Several other participants said the need for forecasting has increased, putting more pressure on their teams and elevating the importance of that skill. “Because the entire industry has been shut down, we don’t have any good data in our RMS system, so we’ve had to be a lot nimbler in our forecasting,” one HMC participant said. “Our team have been pulled into lots of different forecasting that they aren’t typically used to — ancillary revenue, rooms, total profitability.”

“We’ve centralized a lot more of our portfolio, but that means that we don’t have the bandwidth for that kind of forecasting that is needed,” another HMC participant said. “We’ve discussed hiring a dedicated forecasting team to take some of that off of the revenue managers.”

Participants said they are prioritizing customer sentiment data right now, citing several forecasting tools such as STR, internal data, and CBRE. “We’re relying more on third-party information than we ever have in this process,” one HMC participant said. “We have to listen to the customer.”

“What I found is that every region and submarket is very different, and we’re starting to see that some of the third-party data is messy compared to what our own data is telling us,” one brand participant said. “But we had to get to a point where we could rely on our own customer data again after our hotels were closed.”


There were several common themes between the two roundtables when it comes to making optimal pricing decisions. Many of the participants at the two roundtables have been through the 2008 financial crisis and/or 9/11, when the industry faced similar challenges, and said they were trying to communicate the lessons they learned from those events to their younger colleagues.

To start, many participants stressed that hotels should not lower rate, no matter what. “We’re sticking to our regular pricing philosophy, that pricing doesn’t drive demand,” one brand participant said. “This has not changed.”

While pricing is an important tool that hotels can use to attract customers, one participants pointed out that it’s equally important to focus on attracting customers who are likely to book instead of wasting resources and bringing down price in the hopes of attracting longshots. “We’re trying to help our hotels understand that they need to ‘fish where the fish are,’” another HMC participant said. “We’re coaching them to focus on travelers who are willing to travel right now, instead of trying to attract people who aren’t ready.”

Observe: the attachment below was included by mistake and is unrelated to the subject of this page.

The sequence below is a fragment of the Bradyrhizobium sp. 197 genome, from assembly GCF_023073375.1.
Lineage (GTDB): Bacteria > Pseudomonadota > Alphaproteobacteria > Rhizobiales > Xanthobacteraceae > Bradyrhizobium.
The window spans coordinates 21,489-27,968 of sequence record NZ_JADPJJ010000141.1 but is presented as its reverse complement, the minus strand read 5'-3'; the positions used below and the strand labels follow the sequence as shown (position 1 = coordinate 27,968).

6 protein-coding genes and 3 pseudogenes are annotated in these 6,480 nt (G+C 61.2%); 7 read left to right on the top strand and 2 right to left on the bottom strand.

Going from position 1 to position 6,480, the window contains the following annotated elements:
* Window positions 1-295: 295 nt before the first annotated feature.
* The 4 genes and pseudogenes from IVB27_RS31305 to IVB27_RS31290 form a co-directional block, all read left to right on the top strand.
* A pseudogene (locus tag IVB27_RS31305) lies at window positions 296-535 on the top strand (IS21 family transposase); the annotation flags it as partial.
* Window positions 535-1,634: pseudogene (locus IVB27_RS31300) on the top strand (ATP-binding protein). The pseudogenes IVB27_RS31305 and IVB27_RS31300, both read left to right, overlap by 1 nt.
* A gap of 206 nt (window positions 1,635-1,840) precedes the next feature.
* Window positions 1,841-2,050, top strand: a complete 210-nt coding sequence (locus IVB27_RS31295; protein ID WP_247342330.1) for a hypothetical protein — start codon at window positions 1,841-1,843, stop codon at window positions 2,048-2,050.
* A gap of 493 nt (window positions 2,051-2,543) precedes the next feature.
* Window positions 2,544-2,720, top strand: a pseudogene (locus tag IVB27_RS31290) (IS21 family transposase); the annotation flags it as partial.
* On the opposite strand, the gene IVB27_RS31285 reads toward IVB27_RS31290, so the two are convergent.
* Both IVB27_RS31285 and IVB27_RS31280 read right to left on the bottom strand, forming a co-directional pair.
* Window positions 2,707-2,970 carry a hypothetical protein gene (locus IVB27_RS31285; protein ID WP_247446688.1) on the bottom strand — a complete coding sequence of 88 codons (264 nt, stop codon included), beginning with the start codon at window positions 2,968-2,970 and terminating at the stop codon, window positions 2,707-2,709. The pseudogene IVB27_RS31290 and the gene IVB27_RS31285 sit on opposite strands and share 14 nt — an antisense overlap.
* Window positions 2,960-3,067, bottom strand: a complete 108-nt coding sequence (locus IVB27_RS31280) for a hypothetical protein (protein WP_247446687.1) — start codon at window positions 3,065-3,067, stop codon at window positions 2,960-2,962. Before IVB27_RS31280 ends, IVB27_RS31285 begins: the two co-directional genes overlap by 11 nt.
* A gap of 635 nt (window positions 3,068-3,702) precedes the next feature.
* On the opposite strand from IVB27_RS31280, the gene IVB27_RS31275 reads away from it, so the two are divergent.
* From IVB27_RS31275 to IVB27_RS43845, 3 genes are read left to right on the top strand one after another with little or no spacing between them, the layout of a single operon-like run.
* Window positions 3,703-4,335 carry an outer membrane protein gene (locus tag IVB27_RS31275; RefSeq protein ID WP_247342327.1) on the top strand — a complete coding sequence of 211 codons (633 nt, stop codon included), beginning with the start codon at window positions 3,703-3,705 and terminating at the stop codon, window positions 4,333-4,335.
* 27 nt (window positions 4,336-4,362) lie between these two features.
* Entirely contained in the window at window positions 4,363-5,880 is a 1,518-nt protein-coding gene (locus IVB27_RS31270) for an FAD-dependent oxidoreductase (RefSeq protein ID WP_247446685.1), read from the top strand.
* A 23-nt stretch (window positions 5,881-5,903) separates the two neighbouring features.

Participants from both roundtables agreed that flexibility is still a key skill as it has been throughout the pandemic — and will continue to be for at least the immediate future. “We’re looking for team members who can reimagine the processes and know what they shouldn’t do anymore, in order to leave time to do what they should be doing instead,” an HMC participant said.

“We’ve automated and centralized a lot that used to be done at the property level, so that there is more structure and accountability,” a brand participant said. “Everyone else is doing things they haven’t done before. People have to be open to that and embrace it.”

Participants said revenue and sales have been working together more than ever. “We need people who can see beyond data and are willing to test new ideas,” one HMC participant said. “This is a departure for many revenue people, so we have been partnering with salespeople instead.”

“We need people who are able to cross over from revenue to sales,” a brand participant said. “Whatever gets thrown at us in the next 18 to 24 months, we need to know that they’re going to be able to handle it.”

Another brand participant added: “RFP season is coming up, but our salespeople are furloughed, so we have to take people from distribution to cover for them. It shows that there are some positive things that came out of this, like everyone being more willing to pitch in.”

For additional information, insights, and tools, visit HSMAI’s Global Coronavirus Recovery Resources page.

Categories: Revenue Management, Forecast, Pricing
Insight Type: Articles